Objective 1. We mapped liguleless narrow (lgn) to chromosome 9. We carried out high throughput sequencing and found a mutation in a kinase gene. A second allele was identified through transposon tagging. Lgn mutants are background and environmentally sensitive. In one inbred, the plants die in Indiana and Davis, but in another inbred, they survive to produce progeny. The lethality in Indiana and Davis is not seen in Berkeley where the temperatures are lower. Lgn was crossed to recombinant inbred lines and a major modifier was identified on chromosome 1. The modifier regulates the levels of lgn RNA levels, suggesting an explanation for the striking background effects. We also analyzed PIN and LG1 expression in Lgn mutants and have that data under review. Last year we reported the identification of the gene for the candy leaf mutation, which increases glucans in cell walls. The gene encodes a lichenase. This year we identified a second allele in collaboration with our research partners at Pioneer. We also discovered interesting differences in expression levels of the candy leaf gene between inbreds as well as during development. Objective 2. We mapped Wavy auricle in blade (Wab) to a region containing two genes. One of the genes encodes a TCP transcription factor, which is upregulated in the dominant Wab mutants. We carried out an EMS screen to identify a revertant and found one in 5000 that lost the Wab phenotype but still carried the parental polymorphisms. We sequenced the TCP gene in the revertant and found an arginine to tryptophan conversion in the coding region, helping us prove we have identified the correct gene. Fas maps to a region containing two genes, a YABBY and a MADS box transcription. Revertants were identified by an EMS screen and are being sequenced now. Objective 3. Auxin is an important hormone for plant growth and development. If auxin transport is inhibited, plants fail to initiate organs and multiple defects may occur. We made transgenic Brachypodium plants that express three different PIN1 auxin transporters. Each construct carries the regulatory regions with the coding regions fused to fluorescent protein reporters. The constructs reveal that in the grasses, auxin tranport is subdivided. One auxin transporter moves auxin in the epidermis to the site of leaf initiation. Another transporter moves auxin from the site of leaf initiation to developing vasculature and the third pumps auxin from leaf to leaf down the stem. Antibodies were made in maize that corroborate the different patterns. We made artificial miRNA lines to knock down the levels of PIN1 expression in Brachypodium. We have obtained transposon insertion lines into three different PIN1 genes in maize. These Brachypodium and maize lines will be analyzed in the next year. We obtained lines that have LG1 fused to a fluorescent protein reporter from collaborators in Wyoming. Unfortunately, these lines do not compliment the mutant and do not express the FP protein. Some of them showed a liguleless mutant phenotype, suggesting that the transgene suppressed the endogenous gene. An antibody has not been made that will be used instead for LG1 analysis.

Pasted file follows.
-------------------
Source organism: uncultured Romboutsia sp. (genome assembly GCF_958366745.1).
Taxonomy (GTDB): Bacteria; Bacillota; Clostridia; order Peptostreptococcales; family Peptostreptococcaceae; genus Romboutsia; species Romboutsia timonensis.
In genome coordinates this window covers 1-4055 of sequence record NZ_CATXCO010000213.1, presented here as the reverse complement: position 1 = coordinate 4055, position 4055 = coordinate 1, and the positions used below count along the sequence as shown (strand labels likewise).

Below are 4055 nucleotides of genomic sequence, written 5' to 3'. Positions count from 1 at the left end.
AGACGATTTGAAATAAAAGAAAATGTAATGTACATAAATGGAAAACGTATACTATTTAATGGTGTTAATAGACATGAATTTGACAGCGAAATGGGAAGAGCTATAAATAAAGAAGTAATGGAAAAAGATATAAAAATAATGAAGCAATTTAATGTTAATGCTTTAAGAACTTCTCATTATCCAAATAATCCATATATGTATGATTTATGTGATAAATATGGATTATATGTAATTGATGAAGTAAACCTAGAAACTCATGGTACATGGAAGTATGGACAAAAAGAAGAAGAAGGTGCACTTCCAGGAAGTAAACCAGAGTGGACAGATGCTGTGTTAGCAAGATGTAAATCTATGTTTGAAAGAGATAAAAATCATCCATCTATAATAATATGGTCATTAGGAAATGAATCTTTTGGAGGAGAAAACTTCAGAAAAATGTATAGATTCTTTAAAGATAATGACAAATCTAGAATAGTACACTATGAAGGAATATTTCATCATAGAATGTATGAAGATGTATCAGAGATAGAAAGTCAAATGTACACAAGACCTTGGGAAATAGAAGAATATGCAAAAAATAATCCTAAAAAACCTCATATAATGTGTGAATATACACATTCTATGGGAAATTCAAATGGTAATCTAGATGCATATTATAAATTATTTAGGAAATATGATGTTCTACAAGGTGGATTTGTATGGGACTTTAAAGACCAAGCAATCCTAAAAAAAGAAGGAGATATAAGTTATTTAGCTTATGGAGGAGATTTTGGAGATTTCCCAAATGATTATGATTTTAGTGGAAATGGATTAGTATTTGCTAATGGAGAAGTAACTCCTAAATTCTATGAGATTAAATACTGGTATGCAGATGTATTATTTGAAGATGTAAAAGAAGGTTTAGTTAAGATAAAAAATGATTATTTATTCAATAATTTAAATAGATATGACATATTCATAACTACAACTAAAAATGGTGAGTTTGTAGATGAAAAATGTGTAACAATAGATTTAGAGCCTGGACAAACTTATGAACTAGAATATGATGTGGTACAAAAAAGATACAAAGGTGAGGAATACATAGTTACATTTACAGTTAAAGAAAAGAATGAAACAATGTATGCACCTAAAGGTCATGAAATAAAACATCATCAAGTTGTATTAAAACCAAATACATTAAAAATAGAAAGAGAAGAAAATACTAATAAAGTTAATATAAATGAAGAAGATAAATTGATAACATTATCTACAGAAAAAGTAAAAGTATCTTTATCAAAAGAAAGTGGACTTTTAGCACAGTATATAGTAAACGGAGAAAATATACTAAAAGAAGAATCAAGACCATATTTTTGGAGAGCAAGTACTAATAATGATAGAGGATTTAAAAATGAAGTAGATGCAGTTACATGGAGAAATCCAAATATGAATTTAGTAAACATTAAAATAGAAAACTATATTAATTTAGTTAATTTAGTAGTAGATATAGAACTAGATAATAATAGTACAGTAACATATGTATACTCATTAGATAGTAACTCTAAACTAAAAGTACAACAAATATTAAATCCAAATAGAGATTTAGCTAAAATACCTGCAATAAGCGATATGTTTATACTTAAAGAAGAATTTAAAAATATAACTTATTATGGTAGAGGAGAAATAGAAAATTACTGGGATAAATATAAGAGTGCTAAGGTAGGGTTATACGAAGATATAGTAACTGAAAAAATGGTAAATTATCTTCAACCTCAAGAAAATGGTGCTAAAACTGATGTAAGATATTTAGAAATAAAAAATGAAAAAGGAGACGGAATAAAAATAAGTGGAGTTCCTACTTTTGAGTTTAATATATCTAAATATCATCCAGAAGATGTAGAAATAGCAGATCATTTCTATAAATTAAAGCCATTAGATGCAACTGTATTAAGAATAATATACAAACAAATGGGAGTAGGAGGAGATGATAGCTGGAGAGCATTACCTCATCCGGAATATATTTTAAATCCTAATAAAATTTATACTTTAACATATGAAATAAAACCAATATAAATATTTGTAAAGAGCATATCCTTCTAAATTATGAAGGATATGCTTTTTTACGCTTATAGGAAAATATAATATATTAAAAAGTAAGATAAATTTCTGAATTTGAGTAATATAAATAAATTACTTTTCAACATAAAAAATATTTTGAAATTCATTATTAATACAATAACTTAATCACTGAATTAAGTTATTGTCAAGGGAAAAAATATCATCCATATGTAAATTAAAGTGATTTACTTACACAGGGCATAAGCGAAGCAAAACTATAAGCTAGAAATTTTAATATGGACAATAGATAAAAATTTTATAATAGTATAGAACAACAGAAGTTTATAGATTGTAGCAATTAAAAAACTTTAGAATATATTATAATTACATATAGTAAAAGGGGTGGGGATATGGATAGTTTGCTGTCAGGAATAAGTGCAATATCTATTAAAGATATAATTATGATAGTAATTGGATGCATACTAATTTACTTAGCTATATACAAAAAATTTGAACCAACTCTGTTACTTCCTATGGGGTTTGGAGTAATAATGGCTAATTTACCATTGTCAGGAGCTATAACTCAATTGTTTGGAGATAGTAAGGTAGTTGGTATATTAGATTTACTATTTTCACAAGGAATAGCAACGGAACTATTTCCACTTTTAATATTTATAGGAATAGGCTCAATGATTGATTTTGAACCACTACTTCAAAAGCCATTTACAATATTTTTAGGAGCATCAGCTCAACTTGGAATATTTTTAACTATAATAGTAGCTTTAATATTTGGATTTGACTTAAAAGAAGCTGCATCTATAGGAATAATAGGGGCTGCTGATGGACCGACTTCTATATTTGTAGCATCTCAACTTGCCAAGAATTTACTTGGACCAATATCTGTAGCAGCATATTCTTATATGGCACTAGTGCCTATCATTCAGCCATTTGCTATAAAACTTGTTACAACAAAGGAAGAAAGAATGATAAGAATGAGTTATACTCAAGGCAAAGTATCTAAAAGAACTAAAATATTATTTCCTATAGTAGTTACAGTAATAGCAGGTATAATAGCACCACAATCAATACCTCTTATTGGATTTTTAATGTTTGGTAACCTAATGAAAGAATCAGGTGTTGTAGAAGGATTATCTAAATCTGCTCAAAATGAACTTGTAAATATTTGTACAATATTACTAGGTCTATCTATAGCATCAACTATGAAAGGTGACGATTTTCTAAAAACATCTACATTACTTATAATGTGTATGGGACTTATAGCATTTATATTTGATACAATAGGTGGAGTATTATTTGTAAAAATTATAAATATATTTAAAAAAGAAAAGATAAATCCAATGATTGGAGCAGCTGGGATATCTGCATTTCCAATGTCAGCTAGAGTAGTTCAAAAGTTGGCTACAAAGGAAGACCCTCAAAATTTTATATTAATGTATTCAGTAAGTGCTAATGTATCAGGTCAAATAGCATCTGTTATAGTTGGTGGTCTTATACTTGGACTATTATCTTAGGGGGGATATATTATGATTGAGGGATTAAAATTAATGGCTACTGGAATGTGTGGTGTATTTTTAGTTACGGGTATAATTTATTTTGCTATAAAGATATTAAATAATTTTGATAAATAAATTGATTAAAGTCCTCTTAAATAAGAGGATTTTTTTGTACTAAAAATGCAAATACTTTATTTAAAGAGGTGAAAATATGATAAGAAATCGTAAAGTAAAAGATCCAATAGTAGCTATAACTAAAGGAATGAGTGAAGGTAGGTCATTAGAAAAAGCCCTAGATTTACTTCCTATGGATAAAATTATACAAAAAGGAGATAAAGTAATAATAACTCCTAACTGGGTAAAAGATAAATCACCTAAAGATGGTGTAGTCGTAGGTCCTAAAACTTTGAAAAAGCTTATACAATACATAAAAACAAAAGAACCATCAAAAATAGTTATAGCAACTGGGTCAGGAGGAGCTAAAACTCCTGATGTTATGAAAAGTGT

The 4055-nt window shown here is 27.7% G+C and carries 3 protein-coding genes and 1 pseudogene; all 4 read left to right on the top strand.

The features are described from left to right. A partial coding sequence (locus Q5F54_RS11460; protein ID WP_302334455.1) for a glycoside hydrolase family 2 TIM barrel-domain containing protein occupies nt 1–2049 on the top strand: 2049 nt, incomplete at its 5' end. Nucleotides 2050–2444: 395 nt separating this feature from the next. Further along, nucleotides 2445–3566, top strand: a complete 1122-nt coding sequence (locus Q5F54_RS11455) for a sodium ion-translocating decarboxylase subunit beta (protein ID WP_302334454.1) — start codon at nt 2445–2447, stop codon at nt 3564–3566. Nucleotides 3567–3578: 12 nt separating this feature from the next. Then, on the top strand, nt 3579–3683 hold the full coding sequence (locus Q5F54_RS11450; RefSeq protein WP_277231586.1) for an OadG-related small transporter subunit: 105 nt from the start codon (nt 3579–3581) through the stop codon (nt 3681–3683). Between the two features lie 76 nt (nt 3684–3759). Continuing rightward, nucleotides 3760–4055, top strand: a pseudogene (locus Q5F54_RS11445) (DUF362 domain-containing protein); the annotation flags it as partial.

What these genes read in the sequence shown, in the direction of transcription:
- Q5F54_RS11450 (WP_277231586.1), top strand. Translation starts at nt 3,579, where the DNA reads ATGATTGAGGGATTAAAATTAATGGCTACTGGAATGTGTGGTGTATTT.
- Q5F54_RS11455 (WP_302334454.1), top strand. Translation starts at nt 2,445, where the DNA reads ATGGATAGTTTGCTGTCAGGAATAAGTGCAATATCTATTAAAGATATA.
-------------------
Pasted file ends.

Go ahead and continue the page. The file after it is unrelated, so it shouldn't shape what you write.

4. Accomplishments
1. Targets of meristem gene which is a KNOTTED1 master regulator of stem cells. Plant growth and development is regulated by meristems, stem cell populations at the growing tips of plants. In collaboration with scientists at Ohio State, ARS scientists identified the genes that are bound and regulated by the meristem gene, KNOTTED1 (KN1) in maize. KN1 regulates other transcription factors and hormone pathways. The auxin hormone pathway is tightly regulated by KN1. In collaboration with UC Berkeley scientists, they examined the genes regulated by the rice ortholog to KN1, OSH1. Many KN1/OSH1 targets are conserved, providing useful information for improving growth and development of these cereal crops.

Review Publications
Bolduc, N., Yilmaz, A., Mejia-Guerra, M.K., Morohashi, K., O'Connor, D., Grotewold, E., Hake, S.C. 2012. Unraveling the KNOTTED1 regulatory network in maize meristems. Genes and Development. 26:1685-1690.

Chuck, G., Tobias, C., Sun, L., Kraemer, F., Li, C., Arora, R., Bragg, J., Vogel, J., Singh, S., Simmons, B., Pauly, M., Hake, S.C. 2011. Overexpression of the maize Corngrass1 microRNA prevents flowering, improves digestibility and increases starch content of switchgrass. Proceedings of the National Academy of Sciences. 108(24).